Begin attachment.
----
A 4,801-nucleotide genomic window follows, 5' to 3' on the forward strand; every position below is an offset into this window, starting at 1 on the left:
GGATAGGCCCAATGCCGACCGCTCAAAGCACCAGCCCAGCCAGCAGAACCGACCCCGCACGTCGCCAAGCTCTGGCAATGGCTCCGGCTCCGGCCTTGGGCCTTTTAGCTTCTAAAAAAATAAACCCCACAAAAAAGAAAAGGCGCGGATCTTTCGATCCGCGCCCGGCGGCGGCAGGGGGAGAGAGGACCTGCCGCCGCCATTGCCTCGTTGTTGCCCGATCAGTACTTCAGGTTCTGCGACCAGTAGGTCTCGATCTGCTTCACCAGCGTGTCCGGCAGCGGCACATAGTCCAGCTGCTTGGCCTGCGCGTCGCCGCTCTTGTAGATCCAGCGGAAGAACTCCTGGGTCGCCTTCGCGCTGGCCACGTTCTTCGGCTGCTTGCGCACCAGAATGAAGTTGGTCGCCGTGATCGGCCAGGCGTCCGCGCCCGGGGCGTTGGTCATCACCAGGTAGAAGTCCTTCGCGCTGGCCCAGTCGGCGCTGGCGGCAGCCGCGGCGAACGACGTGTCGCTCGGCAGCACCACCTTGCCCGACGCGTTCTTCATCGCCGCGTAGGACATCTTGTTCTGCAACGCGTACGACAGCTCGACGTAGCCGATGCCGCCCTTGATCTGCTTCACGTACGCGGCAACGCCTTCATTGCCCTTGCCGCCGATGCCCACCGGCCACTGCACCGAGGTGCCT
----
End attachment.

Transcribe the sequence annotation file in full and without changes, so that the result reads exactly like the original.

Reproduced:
A 4,801-nucleotide genomic window follows, 5' to 3' on the forward strand; every position below is an offset into this window, starting at 1 on the left:
GGATAGGCCCAATGCCGACCGCTCAAAGCACCAGCCCAGCCAGCAGAACCGACCCCGCACGTCGCCAAGCTCTGGCAATGGCTCCGGCTCCGGCCTTGGGCCTTTTAGCTTCTAAAAAAATAAACCCCACAAAAAAGAAAAGGCGCGGATCTTTCGATCCGCGCCCGGCGGCGGCAGGGGGAGAGAGGACCTGCCGCCGCCATTGCCTCGTTGTTGCCCGATCAGTACTTCAGGTTCTGCGACCAGTAGGTCTCGATCTGCTTCACCAGCGTGTCCGGCAGCGGCACATAGTCCAGCTGCTTGGCCTGCGCGTCGCCGCTCTTGTAGATCCAGCGGAAGAACTCCTGGGTCGCCTTCGCGCTGGCCACGTTCTTCGGCTGCTTGCGCACCAGAATGAAGTTGGTCGCCGTGATCGGCCAGGCGTCCGCGCCCGGGGCGTTGGTCATCACCAGGTAGAAGTCCTTCGCGCTGGCCCAGTCGGCGCTGGCGGCAGCCGCGGCGAACGACGTGTCGCTCGGCAGCACCACCTTGCCCGACGCGTTCTTCATCGCCGCGTAGGACATCTTGTTCTGCAACGCGTACGACAGCTCGACGTAGCCGATGCCGCCCTTGATCTGCTTCACGTACGCGGCAACGCCTTCATTGCCCTTGCCGCCGATGCCCACCGGCCACTGCACCGAGGTGCCT